jump to last post 1-6 of 6 discussions (18 posts)

eCommerce users, can you help please?

  1. travelespresso profile image82
    travelespressoposted 3 years ago

    I want to build an eCommerce site using one of the ready-made shopping templates.  Which one do you recommend and why?

    So far, I've looked at Indiemade (as I'm selling gorgeous crafts), Shopify and BigCommerce.  I'll have fewer than 50 products so its a relatively small operation.

    Thanks in advance!

    1. Marisa Wright profile image94
      Marisa Wrightposted 3 years ago in reply to this

      With fewer than 50 products, I wouldn't be shelling out for a paid ecommerce site.   No one visits Shopify or BigCommerce to browse around their sites, and they don't do anything to publicise your shop, so you could end up with an expensive monthly fee and no customers.

      The same goes for Indiemade.  If you were thinking of running your own blog, the basic service costs about the same but gives you a full-featured shop so it's  excellent value.  However there's no cross-fertilisation:  people don't go to Indiemade to browse around the shops, because they can't - there's no connection between one shop and another.  So you're still completely on your own when it comes to attracting visitors.

      It's exactly the same as having your own blog vs writing on HubPages.   Unless you know how to promote it, a blog can just get lost in the millions of other blogs on the internet - whereas on HubPages, your Hubs can get traffic by appearing on other successful Hubs.  You need your shop to be connected to other shops, so you're not totally reliant on Google to send you visitors.

      That's why it's such a shame you can't use Etsy, because people DO visit Etsy to browse.   One option is Storenvy.com - which is free.  Creating an eBay shop would also be a good idea (you can do both) - however I'm not sure what charges are like on eBay these days.

      What you really want is a site like madeit.com.au - which sells crafts on commission.  Unfortunately it's only available to Australian residents, but maybe you could do some searching and find something similar in your area?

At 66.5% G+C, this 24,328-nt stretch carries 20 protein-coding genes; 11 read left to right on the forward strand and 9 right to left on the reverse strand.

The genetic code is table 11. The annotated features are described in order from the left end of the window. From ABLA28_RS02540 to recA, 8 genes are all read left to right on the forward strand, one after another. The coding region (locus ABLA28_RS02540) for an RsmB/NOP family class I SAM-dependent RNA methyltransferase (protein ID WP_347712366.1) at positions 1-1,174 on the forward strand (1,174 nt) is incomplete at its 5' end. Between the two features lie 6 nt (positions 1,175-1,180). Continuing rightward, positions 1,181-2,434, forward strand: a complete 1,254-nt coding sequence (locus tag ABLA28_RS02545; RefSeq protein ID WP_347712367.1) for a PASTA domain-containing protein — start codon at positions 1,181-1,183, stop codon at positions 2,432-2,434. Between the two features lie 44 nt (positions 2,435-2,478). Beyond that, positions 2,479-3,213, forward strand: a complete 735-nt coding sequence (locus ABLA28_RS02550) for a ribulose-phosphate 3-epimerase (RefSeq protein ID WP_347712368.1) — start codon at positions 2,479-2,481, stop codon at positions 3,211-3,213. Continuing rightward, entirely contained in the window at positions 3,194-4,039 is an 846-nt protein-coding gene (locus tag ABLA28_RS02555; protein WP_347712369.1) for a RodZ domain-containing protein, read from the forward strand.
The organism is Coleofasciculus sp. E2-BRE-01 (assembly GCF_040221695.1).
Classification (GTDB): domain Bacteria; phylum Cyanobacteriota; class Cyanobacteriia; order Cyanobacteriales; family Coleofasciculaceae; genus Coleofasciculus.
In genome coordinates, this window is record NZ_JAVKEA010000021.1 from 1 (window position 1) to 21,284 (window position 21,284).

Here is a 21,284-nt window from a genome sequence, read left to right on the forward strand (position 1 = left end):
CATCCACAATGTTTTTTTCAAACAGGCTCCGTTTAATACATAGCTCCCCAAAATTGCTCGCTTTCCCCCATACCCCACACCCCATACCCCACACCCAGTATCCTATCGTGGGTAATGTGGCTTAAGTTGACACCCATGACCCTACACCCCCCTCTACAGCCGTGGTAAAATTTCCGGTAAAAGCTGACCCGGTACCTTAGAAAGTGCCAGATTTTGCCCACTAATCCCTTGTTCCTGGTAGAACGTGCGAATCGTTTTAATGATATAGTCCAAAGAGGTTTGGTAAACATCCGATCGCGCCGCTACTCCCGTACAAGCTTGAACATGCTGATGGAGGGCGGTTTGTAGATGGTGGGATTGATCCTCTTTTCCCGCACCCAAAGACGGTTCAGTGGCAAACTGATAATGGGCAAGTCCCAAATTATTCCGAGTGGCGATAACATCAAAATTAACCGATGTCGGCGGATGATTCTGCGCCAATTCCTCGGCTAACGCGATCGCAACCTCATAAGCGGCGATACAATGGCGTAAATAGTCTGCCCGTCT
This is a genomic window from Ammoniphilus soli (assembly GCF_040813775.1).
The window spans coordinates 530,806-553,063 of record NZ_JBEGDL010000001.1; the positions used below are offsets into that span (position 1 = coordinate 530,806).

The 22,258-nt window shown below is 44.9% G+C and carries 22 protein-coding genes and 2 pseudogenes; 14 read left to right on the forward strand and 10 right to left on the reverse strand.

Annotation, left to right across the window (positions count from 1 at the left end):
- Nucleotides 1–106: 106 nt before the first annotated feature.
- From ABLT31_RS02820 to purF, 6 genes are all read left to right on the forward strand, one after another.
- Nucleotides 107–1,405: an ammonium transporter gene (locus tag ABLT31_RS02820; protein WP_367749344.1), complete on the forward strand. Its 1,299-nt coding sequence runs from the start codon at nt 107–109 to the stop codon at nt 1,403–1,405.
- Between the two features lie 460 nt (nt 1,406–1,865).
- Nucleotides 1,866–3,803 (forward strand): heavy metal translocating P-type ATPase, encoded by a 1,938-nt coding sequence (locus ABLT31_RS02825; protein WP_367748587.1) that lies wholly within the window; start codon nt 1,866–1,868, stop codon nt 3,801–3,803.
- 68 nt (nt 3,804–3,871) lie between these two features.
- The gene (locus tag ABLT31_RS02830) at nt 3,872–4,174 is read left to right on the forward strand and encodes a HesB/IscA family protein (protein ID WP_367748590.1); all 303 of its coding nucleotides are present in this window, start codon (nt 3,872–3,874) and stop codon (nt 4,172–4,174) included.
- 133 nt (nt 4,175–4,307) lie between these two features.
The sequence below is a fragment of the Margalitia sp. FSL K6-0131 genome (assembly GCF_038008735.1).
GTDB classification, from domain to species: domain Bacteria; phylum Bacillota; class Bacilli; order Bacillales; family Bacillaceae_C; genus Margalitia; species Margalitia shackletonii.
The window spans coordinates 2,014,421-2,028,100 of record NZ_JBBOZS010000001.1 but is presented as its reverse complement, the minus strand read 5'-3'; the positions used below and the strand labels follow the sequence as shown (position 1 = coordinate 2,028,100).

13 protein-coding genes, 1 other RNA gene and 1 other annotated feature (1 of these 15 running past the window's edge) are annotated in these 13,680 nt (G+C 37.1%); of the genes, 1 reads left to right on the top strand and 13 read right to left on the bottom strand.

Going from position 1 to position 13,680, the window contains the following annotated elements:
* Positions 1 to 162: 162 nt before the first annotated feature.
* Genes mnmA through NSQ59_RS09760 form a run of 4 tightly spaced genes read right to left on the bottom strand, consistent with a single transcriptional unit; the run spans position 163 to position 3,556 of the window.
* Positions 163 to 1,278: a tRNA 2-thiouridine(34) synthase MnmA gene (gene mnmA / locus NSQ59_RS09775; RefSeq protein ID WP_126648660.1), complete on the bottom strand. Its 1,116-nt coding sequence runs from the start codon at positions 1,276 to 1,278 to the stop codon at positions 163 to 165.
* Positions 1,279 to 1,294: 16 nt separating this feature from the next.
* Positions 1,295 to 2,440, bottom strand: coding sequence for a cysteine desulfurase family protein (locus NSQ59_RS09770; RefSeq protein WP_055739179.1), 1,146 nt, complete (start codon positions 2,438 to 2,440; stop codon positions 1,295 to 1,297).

1. travelespresso profile image82
        travelespressoposted 3 years ago in reply to this

        You echo my thoughts Marissa.  I'm concerned about getting a website and it dropping into oblivion in search engines which is why I was SO disappointed about Etsy.

        Thanks for your tip re Storenvy.com.  I'll definitely check it out.

        Thanks so much for your considered reply....as always it's "spot on".

    2. galleryofgrace profile image83
      galleryofgraceposted 3 years ago in reply to this

      Try webstore.com

    3. Susana S profile image91
      Susana Sposted 3 years ago in reply to this

      Volusion is good. Nice looking templates and easy to use. (You could also look at EKMpowershop).

      There's no reason you can't be successful, even with a small site. You just need to make sure your site is properly optimised, and then advertise your products in the right places and to the right people. Be prepared to be in it for the long haul - in most cases it will take at least 6 months to start turning a profit. Drop me a line if you want any advice. I've been working with ecommerce sites for the last 3 years or so and making sure they're successful.

  2. psycheskinner profile image81
    psycheskinnerposted 3 years ago

    Many of the options like Shopify are lovely, but unless you have your own source of traffic, sales volumes tend to be terrible.  That is why a lot of people selling handmade stuff stick with Etsy, it has a dominant market share. After that having an Ebay store might be a close second.

  3. travelespresso profile image82
    travelespressoposted 3 years ago

    Thanks for your comments psycheskinner

    My first choice was Etsy but I'm a reseller so (sadly) I can't use this platform as to sell there you have to make the products yourself.

    1. Cardisa profile image92
      Cardisaposted 3 years ago in reply to this

      What kind of items are you reselling? Are you referring to an affiliate website with Amazon products?

      If you are a direct seller there are countless applications you could use but you said reseller that means affiliate selling.

      Many people set up their Wordpress.org websites as affiliate websites. You have to find a host where you can install WP.

      There are also many eCommerce applications provided by your hosting providers for you to choose from. Here is a list, you can search for them in Google and see what they have to offer before choosing.

      nopCommerce
      mojoPortal
      Magelia Webstore